This is a question many lawmakers are asking in the wake of the recent Anthem, Inc. debacle which resulted in the unauthorized disclosure of tens of millions of patient files. The Health Insurance Portability and Accountability Act of 1996 outlines both general and specific guidelines for covered entities regarding the security of Protected Health Information (PHI). However, the Health and Human Services (HHS) currently does not require covered entities to implement encryption.

Technically speaking, encryption is an “addressable” element of HIPAA, not a required one. This means covered entities are permitted to determine whether implementation of encryption is both reasonable and appropriate. If it's not, the covered entity must implement an alternative measure that's designed to achieve the same purpose. All of this falls within HIPAA's Security Rule, which governs the way in which covered entities secure their PHI from unauthorized access, use and disclosure.

Does this mean it's OK not to use encryption? It's somewhat of a gray area, as the HIPAA Security Rules gives covered entities the discretion to make this decision. If encryption is deemed reasonable and appropriate, then it should be implemented. If encryption is not reasonable nor appropriate, the covered entity must use an alternative method to secure their PHI.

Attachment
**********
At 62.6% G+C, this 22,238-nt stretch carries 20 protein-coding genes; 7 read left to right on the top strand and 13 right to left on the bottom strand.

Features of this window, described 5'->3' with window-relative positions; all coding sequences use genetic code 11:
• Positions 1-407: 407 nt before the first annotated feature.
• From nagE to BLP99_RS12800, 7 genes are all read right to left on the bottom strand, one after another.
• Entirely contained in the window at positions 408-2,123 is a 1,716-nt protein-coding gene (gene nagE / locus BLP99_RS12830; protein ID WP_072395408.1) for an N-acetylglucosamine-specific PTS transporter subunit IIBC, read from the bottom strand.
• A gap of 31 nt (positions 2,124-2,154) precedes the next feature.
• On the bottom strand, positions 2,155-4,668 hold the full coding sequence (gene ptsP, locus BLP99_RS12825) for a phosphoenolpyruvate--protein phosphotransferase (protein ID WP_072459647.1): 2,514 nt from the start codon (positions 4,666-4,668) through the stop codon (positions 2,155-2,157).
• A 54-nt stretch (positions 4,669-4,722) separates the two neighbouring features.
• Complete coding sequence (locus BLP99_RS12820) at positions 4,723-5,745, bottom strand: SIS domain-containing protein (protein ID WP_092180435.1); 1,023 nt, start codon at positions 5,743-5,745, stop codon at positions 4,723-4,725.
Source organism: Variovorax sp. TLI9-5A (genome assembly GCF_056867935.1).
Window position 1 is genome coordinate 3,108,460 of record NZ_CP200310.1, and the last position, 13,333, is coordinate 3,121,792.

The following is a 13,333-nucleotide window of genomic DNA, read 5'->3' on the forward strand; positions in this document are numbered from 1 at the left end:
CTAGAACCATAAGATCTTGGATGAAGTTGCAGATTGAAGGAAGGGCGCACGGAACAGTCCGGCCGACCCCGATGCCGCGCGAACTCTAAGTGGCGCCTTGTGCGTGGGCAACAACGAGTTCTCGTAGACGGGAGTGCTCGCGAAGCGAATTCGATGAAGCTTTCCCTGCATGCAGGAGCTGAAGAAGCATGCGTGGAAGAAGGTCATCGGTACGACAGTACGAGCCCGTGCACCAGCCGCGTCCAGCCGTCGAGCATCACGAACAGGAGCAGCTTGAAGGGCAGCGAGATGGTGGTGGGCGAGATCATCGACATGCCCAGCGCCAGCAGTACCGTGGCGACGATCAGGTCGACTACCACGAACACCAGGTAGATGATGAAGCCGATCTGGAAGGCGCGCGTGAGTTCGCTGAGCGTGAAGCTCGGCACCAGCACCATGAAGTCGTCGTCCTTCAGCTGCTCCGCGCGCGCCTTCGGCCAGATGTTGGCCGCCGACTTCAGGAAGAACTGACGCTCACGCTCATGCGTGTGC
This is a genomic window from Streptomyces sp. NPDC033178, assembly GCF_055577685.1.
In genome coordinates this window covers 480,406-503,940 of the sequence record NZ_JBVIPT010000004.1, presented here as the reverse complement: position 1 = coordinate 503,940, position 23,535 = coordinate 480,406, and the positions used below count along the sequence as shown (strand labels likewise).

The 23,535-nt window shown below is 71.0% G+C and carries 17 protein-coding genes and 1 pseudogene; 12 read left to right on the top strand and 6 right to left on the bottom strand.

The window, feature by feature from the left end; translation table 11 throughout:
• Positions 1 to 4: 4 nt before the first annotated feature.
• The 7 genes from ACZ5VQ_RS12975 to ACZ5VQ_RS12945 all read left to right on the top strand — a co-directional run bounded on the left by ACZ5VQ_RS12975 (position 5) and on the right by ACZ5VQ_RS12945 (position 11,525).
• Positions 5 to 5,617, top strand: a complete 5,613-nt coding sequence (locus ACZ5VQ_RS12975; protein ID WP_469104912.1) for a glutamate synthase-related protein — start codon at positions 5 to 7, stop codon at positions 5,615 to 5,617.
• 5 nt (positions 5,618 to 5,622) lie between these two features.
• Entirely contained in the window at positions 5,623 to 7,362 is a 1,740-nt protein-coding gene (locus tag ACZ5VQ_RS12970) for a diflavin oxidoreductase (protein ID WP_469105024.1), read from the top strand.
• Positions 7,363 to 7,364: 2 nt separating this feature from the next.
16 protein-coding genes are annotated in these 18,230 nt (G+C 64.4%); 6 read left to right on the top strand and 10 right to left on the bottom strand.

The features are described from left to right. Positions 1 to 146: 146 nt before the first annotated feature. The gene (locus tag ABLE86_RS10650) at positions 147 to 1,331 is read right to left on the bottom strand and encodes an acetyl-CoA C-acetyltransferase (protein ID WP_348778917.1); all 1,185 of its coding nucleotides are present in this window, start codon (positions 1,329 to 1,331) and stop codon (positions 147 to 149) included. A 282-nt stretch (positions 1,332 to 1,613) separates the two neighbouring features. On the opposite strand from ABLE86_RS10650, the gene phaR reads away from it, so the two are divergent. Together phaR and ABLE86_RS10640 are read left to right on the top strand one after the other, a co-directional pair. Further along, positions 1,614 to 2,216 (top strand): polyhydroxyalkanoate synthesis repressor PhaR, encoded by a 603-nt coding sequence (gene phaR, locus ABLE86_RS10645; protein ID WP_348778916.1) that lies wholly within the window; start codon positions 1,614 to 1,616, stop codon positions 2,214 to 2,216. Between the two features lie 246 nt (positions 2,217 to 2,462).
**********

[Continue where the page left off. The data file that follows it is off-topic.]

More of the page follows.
Investigators found that Anthem, Inc. failed to encrypt its data. However, a spokesperson for the health insurance company said that it wouldn't have helped anyway. The attack on Anthem was attributed to cyber attacks using a system admin's username and password, so encryption wouldn't have prevented the disclosure. Furthermore, the spokesperson claims that Anthem encrypts all of its exported data.

Even so, many lawmakers are still pushing for encryption to be a mandatory requirement of covered entities under HIPAA. Lamar Alexander, for instance, is working with Senator Murray to push for greater security of PHI. “Patients, hospitals, insurers — and all Americans who value the safety and privacy of their sensitive personal information — have a right to be alarmed by reports that their electronic records might be vulnerable to a cyber attack,” said Committee Chairman Lamar Alexander.“I look forward to working with Sen. Murray as we take a serious look at how these types of attacks may be prevented and examine whether Congress can help.”

Do you think encryption should be a mandatory requirement of HIPAA?

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